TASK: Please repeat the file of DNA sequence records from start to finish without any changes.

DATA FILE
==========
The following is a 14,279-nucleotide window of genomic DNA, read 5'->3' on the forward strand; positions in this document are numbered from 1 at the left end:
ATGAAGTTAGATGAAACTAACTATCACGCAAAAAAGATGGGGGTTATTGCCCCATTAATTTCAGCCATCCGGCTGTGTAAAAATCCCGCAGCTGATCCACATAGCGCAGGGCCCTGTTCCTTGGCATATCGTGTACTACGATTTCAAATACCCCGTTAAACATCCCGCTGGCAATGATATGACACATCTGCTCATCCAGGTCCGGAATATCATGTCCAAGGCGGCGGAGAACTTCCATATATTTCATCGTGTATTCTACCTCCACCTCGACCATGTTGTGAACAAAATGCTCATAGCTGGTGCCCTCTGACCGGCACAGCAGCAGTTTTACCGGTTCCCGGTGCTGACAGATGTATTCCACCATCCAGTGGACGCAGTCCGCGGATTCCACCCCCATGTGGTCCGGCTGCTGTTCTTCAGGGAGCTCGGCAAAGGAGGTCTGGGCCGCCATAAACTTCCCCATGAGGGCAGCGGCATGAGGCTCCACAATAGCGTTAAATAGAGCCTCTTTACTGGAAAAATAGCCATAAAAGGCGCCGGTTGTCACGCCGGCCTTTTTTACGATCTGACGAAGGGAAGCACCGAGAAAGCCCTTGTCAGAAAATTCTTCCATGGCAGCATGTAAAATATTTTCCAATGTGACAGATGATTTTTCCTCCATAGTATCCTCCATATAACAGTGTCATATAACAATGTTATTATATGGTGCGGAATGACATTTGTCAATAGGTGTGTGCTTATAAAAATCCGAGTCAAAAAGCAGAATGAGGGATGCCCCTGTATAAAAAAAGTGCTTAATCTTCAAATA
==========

The following is a 14,279-nucleotide window of genomic DNA, read 5'->3' on the forward strand; positions in this document are numbered from 1 at the left end:
ATGAAGTTAGATGAAACTAACTATCACGCAAAAAAGATGGGGGTTATTGCCCCATTAATTTCAGCCATCCGGCTGTGTAAAAATCCCGCAGCTGATCCACATAGCGCAGGGCCCTGTTCCTTGGCATATCGTGTACTACGATTTCAAATACCCCGTTAAACATCCCGCTGGCAATGATATGACACATCTGCTCATCCAGGTCCGGAATATCATGTCCAAGGCGGCGGAGAACTTCCATATATTTCATCGTGTATTCTACCTCCACCTCGACCATGTTGTGAACAAAATGCTCATAGCTGGTGCCCTCTGACCGGCACAGCAGCAGTTTTACCGGTTCCCGGTGCTGACAGATGTATTCCACCATCCAGTGGACGCAGTCCGCGGATTCCACCCCCATGTGGTCCGGCTGCTGTTCTTCAGGGAGCTCGGCAAAGGAGGTCTGGGCCGCCATAAACTTCCCCATGAGGGCAGCGGCATGAGGCTCCACAATAGCGTTAAATAGAGCCTCTTTACTGGAAAAATAGCCATAAAAGGCGCCGGTTGTCACGCCGGCCTTTTTTACGATCTGACGAAGGGAAGCACCGAGAAAGCCCTTGTCAGAAAATTCTTCCATGGCAGCATGTAAAATATTTTCCAATGTGACAGATGATTTTTCCTCCATAGTATCCTCCATATAACAGTGTCATATAACAATGTTATTATATGGTGCGGAATGACATTTGTCAATAGGTGTGTGCTTATAAAAATCCGAGTCAAAAAGCAGAATGAGGGATGCCCCTGTATAAAAAAAGTGCTTAATCTTCAAATA